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Comment: Re:just what we all love (Score 1) 238

by jonbryce (#49764513) Attached to: Amazon Decides To Start Paying Tax In the UK

The VAT MOSS rules came in on 1st January this year, and since then, Amazon has had to charge UK VAT on sales of electronic goods (ebooks, mp3s, apps, videos, etc). They have always had to charge UK VAT on sales of physical goods.

The change here is that since 1st April, they are now paying UK Corporation Tax on their UK profits rather than Luxembourg corporate tax.

Comment: Re:EA (Score 2) 83

by schnell (#49756521) Attached to: How Cities: Skylines Beat SimCity At Its Own Game

Is there actually a way for US businesses to prevent themselves from hostile takeover? Like, can they be "private limited companies" and just refuse to merge?

Oh yes indeed - it all depends on what type of company it is. I am oversimplifying here, but there are (at least in the US four (and a half) types of companies based on ownership structure:

  • Sole proprietorship : There is a dude named Bob Smith (BS) who owns Bob Smith Plumbing (BSP). BS and BSP are separate entities for tax purposes, but BS can do whatever the f**k he wants to with BSP - sell it, keep it, use its finances to expense hookers. The downside to Bob is that if BSP goes bankrupt, there is no barrier for creditors not to go after Bob personally.
  • Partnership or Limited Liability Partnership: There is a group of people who own Bob Smith Plumbing, which may include Bob Smith, a rich uncle who gave him the money to finance his startup costs, whatever. The partners who own shares in it control 100% of what the company does, and nobody can force them to do anything they don't want to. But if things go tits-up the partners who aren't involved in day-to-day operation of the business (e.g. Bob's uncle) may be shielded from some bankruptcy or lawsuit claims while those who ran the business daily (e.g. Bob) are not.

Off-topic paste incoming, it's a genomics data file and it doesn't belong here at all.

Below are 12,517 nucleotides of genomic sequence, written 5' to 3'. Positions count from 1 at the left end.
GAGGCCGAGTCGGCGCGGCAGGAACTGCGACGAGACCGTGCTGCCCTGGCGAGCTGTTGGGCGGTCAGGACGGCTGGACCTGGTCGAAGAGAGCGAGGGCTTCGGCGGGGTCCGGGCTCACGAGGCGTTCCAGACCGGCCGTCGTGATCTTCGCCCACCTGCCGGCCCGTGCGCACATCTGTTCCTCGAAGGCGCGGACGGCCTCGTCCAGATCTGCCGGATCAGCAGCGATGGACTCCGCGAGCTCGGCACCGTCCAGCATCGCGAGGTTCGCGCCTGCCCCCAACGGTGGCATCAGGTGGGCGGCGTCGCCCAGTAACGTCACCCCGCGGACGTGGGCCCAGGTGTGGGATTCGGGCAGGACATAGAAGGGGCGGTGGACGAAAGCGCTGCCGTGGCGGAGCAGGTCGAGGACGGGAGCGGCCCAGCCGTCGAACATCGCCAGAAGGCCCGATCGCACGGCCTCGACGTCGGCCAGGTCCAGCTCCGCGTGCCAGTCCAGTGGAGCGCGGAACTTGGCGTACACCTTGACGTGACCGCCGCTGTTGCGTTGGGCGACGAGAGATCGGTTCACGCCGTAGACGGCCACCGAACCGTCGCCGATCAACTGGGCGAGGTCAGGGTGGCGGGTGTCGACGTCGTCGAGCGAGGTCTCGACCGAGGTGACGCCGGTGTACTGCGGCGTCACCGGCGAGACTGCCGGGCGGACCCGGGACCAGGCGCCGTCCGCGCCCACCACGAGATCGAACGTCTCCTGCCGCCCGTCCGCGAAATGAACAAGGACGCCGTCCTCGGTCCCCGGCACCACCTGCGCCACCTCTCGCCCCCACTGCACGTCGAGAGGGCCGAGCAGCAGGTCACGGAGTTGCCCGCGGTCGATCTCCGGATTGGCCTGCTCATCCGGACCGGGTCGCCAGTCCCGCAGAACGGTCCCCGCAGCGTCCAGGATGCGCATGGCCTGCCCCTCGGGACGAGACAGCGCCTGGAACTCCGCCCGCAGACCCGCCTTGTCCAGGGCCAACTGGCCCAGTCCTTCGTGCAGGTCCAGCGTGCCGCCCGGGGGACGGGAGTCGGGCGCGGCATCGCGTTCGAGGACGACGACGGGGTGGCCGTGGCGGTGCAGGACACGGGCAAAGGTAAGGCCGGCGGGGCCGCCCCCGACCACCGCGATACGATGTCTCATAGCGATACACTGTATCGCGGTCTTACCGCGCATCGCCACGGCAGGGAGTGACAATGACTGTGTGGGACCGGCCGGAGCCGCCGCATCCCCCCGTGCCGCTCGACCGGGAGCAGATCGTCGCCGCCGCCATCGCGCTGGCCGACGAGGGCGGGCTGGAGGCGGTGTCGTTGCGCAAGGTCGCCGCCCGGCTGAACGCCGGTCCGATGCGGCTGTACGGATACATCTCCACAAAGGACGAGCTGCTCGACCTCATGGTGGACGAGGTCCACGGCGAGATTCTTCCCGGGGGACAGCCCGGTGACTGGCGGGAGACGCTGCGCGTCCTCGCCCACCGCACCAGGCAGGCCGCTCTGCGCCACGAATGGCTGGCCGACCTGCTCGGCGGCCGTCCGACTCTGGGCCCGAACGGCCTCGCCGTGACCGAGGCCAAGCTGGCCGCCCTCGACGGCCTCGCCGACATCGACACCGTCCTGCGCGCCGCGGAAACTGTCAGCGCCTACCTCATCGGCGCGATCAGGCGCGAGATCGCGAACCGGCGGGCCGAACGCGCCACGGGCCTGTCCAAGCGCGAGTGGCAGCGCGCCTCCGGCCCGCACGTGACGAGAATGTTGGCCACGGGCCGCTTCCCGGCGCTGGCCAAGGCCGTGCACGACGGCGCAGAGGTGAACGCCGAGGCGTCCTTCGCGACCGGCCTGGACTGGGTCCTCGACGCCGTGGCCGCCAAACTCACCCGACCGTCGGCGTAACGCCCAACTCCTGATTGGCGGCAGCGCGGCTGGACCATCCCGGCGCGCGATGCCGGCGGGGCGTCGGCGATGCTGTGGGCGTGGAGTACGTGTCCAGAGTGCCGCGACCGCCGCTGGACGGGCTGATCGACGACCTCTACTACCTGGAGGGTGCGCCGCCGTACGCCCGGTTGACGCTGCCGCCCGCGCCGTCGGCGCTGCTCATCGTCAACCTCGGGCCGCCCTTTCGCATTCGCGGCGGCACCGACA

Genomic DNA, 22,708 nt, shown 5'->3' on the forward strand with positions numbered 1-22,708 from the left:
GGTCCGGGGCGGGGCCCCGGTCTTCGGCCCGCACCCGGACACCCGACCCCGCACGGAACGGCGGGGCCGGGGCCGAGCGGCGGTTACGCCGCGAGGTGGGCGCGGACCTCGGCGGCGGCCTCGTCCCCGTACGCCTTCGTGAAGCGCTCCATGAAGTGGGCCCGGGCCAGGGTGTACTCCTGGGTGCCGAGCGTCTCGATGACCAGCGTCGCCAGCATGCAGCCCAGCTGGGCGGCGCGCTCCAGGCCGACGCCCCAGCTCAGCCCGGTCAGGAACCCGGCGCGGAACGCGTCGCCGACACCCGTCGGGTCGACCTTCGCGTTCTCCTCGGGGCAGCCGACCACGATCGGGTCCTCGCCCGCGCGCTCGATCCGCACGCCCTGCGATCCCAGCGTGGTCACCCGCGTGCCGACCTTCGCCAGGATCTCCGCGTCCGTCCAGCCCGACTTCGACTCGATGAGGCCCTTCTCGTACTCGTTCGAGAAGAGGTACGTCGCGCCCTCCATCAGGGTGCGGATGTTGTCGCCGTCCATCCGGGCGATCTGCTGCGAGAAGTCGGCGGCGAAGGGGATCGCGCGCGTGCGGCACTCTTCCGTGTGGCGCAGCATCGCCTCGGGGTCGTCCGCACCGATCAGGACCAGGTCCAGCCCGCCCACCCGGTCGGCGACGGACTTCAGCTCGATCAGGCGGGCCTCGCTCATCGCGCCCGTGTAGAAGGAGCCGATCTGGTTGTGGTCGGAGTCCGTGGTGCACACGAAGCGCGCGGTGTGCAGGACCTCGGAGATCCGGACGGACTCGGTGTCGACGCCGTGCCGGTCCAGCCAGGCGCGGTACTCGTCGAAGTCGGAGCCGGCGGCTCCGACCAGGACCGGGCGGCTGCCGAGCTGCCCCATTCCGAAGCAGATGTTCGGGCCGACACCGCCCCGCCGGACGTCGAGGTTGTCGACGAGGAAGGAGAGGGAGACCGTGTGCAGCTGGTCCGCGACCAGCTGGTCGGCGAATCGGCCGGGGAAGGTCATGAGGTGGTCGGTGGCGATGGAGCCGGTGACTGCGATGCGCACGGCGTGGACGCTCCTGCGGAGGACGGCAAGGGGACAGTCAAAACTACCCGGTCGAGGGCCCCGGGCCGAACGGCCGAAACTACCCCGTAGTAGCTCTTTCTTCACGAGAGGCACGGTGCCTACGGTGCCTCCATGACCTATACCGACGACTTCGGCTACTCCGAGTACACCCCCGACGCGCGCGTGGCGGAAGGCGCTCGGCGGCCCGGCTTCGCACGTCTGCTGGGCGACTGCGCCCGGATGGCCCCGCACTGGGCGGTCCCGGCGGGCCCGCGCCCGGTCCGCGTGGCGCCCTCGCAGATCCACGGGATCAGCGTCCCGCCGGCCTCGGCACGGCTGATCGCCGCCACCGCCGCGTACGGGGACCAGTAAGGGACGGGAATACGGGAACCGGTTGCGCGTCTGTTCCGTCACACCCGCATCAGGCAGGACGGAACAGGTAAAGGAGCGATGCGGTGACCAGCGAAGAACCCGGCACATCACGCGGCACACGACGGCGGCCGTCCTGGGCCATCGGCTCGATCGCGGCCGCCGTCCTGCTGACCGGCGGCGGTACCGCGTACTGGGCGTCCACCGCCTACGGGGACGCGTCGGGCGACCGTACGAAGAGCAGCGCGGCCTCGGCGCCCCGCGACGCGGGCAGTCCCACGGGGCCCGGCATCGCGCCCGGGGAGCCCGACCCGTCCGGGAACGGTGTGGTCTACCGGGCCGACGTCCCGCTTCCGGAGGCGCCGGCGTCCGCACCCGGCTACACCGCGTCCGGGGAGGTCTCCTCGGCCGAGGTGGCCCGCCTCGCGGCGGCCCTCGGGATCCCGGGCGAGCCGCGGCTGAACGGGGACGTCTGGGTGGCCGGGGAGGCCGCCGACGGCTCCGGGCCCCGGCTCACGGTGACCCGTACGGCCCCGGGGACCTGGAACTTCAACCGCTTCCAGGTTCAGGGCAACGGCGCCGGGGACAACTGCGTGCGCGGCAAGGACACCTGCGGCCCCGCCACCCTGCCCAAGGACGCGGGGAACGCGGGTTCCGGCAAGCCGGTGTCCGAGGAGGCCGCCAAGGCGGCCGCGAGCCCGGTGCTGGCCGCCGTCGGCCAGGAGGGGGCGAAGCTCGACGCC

• Corporation (private) : Here it gets interesting. Bob Smith Plumbing, Inc. is now legally separate from Bob or any of the owners - i.e., if BSP Inc. goes bankrupt, creditors can't come after Bob or the other owners. (In return for this legal separate personhood of the company, BSP Inc. must have independent board members, file quarterly reports and go through other legal oversight to prove that Bob isn't treating the corporation like a personal asset; if the books show that, creditors can "pierce the corporate veil" and hold Bob or the other shareholders personally liable.) Still, the owners are the owners and nobody can make them sell, not sell, or do anything else they don't want to. However, a large private corporation usually has a LOT of owners - founders, Venture Capitalists, etc. - and they all get to make big decisions based on the % of shares they own. If you get a buyout offer from $MEGACORP and the founders and employees (who own 49% of the shares) don't want to but the VCs (who own 51% of the shares) do, then you get bought out.